What to Know About Divorce and Taxes
In the beginning phases of a divorce? A number of tax difficulties need to be resolved to ensure that taxes are minimized and that crucial tax-related action is taken properly, in addition to the difficult personal issues you are currently facing. Here are some things to think about if you’re going through a divorce.
Post-2018 Alimony Considerations
After 2018, the paying spouse cannot claim a tax deduction for alimony or separation support paid under a divorce or separation agreement. However, the spouse who is receiving alimony does not have to count such payments as part of their income. (There are various regulations for divorce or separation agreements signed before 2019.)
Child Support Does Not Affect Tax Liability
Child support payments are not tax deductible for the paying spouse no matter when the divorce or separation is executed (or taxable to the recipient).
The Home Sale Gain Exclusion
Taxes on up to $500,000 in gain from the sale of a primary residence can be avoided in the event of a divorce or legal separation, provided the homeowners have lived in the home for at least two of the preceding five years. Special language in the divorce decree or separation agreement may be necessary to protect this exclusion for the exspouse who moves out. This exclusion applies to gain on the future sale of the home (up to $250,000 each).
In the event that the couple does not qualify for a full exclusion because they do not meet the two-year ownership and use standards, they may be eligible for a reduced exclusion.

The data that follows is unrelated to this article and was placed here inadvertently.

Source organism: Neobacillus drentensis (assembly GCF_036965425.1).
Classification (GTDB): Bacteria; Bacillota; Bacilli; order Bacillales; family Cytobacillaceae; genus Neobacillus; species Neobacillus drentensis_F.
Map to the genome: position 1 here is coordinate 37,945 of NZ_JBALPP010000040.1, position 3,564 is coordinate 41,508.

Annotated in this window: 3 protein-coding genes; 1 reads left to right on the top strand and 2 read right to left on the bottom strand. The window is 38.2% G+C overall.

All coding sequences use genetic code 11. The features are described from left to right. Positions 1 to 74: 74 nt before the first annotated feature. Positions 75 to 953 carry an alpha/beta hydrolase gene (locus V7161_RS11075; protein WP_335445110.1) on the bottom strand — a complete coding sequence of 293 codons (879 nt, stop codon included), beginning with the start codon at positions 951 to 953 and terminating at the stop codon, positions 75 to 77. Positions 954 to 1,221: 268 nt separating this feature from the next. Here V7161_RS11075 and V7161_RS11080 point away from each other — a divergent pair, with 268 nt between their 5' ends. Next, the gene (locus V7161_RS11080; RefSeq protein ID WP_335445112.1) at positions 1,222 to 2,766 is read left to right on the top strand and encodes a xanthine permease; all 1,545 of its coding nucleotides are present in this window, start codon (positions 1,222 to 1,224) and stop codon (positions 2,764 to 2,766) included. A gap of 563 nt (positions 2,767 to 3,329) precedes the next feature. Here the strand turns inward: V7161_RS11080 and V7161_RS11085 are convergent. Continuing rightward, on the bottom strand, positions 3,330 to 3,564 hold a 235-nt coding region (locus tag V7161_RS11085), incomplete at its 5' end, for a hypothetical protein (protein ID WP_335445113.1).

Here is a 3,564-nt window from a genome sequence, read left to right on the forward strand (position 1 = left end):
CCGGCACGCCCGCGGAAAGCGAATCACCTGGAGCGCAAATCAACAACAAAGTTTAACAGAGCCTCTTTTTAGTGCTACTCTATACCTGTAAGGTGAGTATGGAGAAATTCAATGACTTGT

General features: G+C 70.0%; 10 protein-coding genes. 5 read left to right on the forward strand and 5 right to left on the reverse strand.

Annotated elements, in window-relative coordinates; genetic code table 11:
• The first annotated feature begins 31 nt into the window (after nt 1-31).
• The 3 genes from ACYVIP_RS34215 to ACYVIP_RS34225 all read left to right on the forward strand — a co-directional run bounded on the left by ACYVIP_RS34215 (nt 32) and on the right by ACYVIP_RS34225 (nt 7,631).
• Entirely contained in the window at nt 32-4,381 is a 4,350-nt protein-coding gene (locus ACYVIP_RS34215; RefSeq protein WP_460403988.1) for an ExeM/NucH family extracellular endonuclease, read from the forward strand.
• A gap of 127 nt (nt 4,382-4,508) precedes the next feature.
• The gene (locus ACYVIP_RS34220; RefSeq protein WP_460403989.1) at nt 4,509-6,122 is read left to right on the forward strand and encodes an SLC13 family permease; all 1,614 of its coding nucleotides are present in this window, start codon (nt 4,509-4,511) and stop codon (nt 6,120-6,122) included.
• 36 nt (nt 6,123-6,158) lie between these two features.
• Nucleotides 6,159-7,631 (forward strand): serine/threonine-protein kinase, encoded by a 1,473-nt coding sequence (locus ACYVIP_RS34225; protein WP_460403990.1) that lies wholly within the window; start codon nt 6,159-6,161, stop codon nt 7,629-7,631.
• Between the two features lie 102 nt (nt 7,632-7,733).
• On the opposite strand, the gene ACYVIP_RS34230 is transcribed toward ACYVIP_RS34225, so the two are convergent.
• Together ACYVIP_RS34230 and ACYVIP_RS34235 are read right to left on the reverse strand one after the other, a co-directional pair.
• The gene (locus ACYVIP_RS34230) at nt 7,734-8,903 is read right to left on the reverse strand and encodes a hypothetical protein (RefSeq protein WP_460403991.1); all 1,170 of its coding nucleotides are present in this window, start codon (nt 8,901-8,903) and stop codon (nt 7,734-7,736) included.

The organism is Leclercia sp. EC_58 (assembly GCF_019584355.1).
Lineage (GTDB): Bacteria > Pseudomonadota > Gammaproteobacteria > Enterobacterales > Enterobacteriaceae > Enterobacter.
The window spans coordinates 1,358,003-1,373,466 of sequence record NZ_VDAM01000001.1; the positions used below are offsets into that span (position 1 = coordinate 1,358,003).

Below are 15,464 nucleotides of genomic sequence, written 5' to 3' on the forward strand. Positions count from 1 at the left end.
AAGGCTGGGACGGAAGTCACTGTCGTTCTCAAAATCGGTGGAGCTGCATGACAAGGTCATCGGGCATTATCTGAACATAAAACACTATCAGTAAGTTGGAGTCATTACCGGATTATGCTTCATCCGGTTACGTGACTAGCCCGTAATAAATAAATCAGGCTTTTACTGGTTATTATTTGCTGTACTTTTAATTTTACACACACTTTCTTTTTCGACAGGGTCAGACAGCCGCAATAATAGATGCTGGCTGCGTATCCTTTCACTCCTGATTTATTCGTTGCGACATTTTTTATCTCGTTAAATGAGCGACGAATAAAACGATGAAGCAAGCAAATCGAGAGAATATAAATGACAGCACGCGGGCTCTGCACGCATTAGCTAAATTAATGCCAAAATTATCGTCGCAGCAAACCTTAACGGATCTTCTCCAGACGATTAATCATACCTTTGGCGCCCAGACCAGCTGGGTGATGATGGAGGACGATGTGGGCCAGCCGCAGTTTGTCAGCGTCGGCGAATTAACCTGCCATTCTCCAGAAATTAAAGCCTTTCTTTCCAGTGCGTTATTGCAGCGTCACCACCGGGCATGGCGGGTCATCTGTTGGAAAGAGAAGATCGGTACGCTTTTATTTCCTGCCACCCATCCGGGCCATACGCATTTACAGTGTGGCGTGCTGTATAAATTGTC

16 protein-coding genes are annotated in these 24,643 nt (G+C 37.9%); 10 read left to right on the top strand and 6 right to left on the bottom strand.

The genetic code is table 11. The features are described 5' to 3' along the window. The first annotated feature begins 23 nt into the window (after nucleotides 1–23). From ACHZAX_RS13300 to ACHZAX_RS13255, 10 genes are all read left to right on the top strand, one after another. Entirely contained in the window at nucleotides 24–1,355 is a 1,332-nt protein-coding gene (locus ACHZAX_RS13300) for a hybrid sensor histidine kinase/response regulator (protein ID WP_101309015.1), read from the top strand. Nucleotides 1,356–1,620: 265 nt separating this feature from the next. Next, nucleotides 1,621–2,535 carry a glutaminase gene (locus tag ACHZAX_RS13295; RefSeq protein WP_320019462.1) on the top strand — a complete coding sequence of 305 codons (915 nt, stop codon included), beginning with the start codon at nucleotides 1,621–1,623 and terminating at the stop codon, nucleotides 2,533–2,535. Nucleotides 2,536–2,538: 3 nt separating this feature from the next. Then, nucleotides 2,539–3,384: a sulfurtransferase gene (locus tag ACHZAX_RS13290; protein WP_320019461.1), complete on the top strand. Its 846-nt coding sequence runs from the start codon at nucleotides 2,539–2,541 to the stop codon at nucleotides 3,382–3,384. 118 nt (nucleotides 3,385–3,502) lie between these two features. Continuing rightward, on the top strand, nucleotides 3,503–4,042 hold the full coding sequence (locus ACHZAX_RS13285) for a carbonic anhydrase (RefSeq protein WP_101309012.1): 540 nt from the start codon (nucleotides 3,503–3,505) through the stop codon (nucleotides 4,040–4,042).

Retirement Plan Assets
If your spouse has retirement savings, you may be entitled to half as a matter of law. This money can be utilized for your own retirement, a down payment on a home, relocation costs, or other current needs. Be sure to comply with IRS regulations in order to avoid the early withdrawal penalty (10%).
The main issue with dividing retirement assets is that, while the funds may or may not have been adequate for your combined retirement needs, your personal retirement needs are almost certainly substantially greater. As a result, in order to safeguard your financial future, consider examining not only how these assets will be distributed, but also how you will continue to contribute to them.
Business Interest Transfer
It is important to avoid losing certain tax attributes when transferring certain company holdings during a divorce. Losses that cannot be deducted in the year they are incurred may be “suspended,” as in the case of an S-Corp interest. Divorce might result in the release of suspended losses if the respective interests are transferred. Partners’ shares of partnership debt, capital accounts, built-in gains on contributed property, and other complex tax difficulties may arise with the transfer of a partnership stake.
You’ll need to learn how to file your taxes moving forward (e.g., married filing jointly, married filing separately, single, or head of household). You should inform the Internal Revenue Service of any changes to your name or address in case you need to make changes to your income tax withholding. Your estate plan must be updated as well.
Stewart Law Group: Experienced Divorce Attorneys Near You
It’s not always easy to pick up the pieces after a divorce. It can be difficult to adjust to a new reality. It can also be stressful to have to make significant decisions about children, finances, and custody. If you want to significantly reduce your load, hiring a strong divorce attorney is a key step. An attorney with Stewart Law Group will listen to your side of the story and discuss your goals. On accepting the case, your attorney will invest the time necessary to really learn about you and your concerns, about the children and their needs, and about your financial situation. Contact us through our convenient client form.